Tag Archives: rape

Do I really need to clarify? Apparently yes. OK here it is: rape is not funny. ever.

I was at this lovely little free comedy show at a dive bar in Lakeview one night, enjoying my night and pissing away my nonprofit salary on craft beer, when a comedian opened her act with this doosy: “There should really be rape days at work; like vacation days but after a rape.”

I wanted to find the humor or perhaps wry commentary on society in this joke, but instead I just ended up concluding that it was a stupid attention getting stunt meant to illicit uncomfortable laughter (which it did). In all honesty I give the comedian some leeway because she is a woman and therefore not as funny as a man so she had to resort to the easy punch line.

But where I simply can’t find the wiggle room is how a man thought telling a story about RAPING a drunk woman was funny. But apparently ex-Second City cook Eric didn’t get the don’t be a fucking rapist memo.

I’ll admit it; I’ve been a bit of a P.C. freak in the past but in my elder years I’ve come to appreciate the slightly off colored jokes especially when they involve dead babies. However I will never understand why Eric thought that forcing his way into a unwilling woman’s room, getting on top of said intoxicated women and “doing his work” would ever be considered humorous.

I could get into the particulars of Eric’s pathetic story such as his perceived “peer pressure” and his idea of the “fish hook” as foreplay, but honestly I think I’ve said it all when I say Eric D Angell you will never have sex again.

Also I hope Tina Fey kicks your ass.

 

Advertisements

Leave a comment

Filed under Feminist Rant, Low Brow, Web

Local DV group giving alternative view of Odd Future’s violent lyrics

Odd Future is scheduled to play at Pitchfork this weekend to the delight of fans and the dismay of local domestic violence groups. Their performance is sure to alight mixed emotions in Chicago; critics and fans are hailing the band as the “next big thing of their generation” while domestic violence groups have voiced concern over the group’s violent lyrics towards women.

Over the past year, Odd Future has made a name for itself with its intense hip hop beat, shock-value lyrics, and strong underground following. The group rejects any attempts at critics to define their music and they don’t bother to try to defend their hateful lyrics towards women. In typical 19-year-old fashion they “do what they want.”

Yet domestic violence groups in Chicago are quick to point out that Odd Futures fantasy raps are a reality for many women in Chicago. In order to remind festival goers of these realities, the d.v. group Between Friends will be handing out over 5,000 fans over the weekend with a list of resources for women who have experience violence. The group raised $1,700 in two weeks for the campaign and will now have a booth inside Pitchfork.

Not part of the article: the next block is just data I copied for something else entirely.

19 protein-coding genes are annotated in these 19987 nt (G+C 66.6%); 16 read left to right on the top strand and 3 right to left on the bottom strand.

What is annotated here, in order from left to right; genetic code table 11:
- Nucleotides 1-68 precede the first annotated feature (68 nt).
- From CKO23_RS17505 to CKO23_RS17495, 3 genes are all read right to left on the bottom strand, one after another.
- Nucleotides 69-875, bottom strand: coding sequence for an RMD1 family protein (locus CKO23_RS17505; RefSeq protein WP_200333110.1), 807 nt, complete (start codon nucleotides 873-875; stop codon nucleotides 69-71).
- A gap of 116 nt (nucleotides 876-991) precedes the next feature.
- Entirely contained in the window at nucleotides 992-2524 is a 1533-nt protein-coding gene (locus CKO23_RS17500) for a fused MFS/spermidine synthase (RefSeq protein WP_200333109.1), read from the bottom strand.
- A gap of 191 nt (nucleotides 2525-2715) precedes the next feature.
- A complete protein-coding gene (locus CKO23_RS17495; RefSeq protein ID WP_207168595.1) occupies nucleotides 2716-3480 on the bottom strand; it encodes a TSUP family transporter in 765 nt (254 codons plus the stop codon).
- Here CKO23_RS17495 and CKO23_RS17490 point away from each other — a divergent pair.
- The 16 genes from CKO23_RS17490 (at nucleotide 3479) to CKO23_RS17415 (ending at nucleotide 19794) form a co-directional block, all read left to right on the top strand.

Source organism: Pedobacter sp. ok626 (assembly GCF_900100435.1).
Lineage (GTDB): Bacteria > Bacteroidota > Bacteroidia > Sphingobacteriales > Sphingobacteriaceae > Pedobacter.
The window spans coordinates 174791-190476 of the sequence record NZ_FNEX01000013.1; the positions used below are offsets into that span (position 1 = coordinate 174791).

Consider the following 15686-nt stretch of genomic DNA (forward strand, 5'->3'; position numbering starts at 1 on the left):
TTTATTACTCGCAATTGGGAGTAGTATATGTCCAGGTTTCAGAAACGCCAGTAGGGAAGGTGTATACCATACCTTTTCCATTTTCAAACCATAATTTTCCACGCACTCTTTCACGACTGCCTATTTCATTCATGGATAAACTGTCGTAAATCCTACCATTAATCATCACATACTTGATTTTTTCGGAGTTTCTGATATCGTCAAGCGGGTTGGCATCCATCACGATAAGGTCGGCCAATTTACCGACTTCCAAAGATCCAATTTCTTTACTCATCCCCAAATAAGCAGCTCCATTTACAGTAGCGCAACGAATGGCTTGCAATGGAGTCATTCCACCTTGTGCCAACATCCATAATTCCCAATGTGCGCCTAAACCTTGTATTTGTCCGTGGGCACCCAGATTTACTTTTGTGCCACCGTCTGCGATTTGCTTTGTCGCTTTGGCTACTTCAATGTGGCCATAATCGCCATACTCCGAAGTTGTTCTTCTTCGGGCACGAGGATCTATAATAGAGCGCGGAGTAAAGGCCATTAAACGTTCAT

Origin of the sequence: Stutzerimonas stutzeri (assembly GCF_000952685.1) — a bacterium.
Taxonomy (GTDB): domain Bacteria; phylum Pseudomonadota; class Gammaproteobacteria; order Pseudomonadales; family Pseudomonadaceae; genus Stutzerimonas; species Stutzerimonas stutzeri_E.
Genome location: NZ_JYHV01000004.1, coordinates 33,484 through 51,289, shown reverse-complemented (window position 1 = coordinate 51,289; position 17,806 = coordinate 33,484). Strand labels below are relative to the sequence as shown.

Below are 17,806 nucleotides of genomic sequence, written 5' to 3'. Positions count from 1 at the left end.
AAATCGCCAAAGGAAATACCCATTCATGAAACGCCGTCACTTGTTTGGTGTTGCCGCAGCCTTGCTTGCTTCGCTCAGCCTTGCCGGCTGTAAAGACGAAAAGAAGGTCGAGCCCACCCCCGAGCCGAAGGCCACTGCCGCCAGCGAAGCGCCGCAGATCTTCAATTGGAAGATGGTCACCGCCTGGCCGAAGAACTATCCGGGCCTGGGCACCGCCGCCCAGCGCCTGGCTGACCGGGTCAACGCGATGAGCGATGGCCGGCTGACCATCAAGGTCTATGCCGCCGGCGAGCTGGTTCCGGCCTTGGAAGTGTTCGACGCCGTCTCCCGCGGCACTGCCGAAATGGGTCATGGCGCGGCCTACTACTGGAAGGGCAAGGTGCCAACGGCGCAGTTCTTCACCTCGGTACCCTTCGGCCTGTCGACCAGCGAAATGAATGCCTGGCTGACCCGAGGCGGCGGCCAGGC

“We do respect the fact that they [Pitchfork producers] have the right to have the music that they feel people are interested in at their fest,” says Between Friends Programs Director Yesenia Maldonado. “But we’d like to make sure that they have the resources available while they’re there. This is a huge venue and we really want for people who haven’t heard these shocking lyrics—maybe they’re coming for another band and this is the first time they’ll be hearing [Odd Future]—we want to make sure that we let them know that this is something that we’re taking notice of, and we really want to get the other view out there as much as possible.”

There is something about blaringly different Odd Future that makes critics rush to proclaim them the next big thing, each critic trying to up the anty with hyperbolic predictions of Odd Future becoming the voice of a generation (obviously ignoring half of the future generation that would not like to be violently raped). They praise the harsh lyrics of rape and violence as an expression of naïve youth and assume because people can’t understand it, it must be new and good.

Even those critics who are critical of the band, always seem to end on an apology, as if it is their fault they don’t love the narrative of repeated violence against women. Although most will agree Odd Future has the right to exist and be produced, it is also important that the group be honestly critiqued and reviewed, glorified AND condemned.

Personally although I accept Odd Future’s right to make music, I think their music sucks and I have no desire to listen to a 20-year-olds fucked up fantasy about rape that is all too imaginative for him and all too real for many women. I think it is unhealthy for this to be proclaimed the voice of a generation when it is clearly only the fantasy of a few.

Odd Future gives one voice of a generation and groups like Between Friends are thankfully giving the other, to show the realities of domestic violence in our world. I for one am happy at least someone is willing to stand up and say this music is crap.

Check out an interview with Pitchfork founders here: http://www.wbez.org/blog/jim-derogatis/2011-05-02/pitchfork-odd-future-endorsing-rape-or-showcasing-art-85888

Leave a comment

Filed under Events in Chicago, Feminist Rant, Low Brow, Music